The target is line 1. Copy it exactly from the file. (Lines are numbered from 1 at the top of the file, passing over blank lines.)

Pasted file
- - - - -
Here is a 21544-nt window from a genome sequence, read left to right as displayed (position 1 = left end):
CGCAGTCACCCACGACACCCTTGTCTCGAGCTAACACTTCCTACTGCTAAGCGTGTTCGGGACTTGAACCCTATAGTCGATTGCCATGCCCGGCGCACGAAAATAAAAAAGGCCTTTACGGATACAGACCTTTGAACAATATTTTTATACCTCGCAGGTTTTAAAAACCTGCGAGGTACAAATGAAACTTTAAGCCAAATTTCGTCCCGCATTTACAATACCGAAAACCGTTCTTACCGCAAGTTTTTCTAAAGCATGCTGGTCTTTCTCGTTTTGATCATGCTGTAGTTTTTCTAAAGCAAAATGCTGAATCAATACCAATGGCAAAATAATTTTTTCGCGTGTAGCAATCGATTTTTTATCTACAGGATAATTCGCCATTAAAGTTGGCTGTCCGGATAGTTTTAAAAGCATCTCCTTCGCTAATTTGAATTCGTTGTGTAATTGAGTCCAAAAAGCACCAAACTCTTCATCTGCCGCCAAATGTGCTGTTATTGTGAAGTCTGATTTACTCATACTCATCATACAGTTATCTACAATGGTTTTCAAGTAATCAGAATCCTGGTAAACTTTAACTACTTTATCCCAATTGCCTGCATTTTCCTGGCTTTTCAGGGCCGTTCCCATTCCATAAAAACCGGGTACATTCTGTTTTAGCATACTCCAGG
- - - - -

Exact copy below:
Here is a 21544-nt window from a genome sequence, read left to right as displayed (position 1 = left end):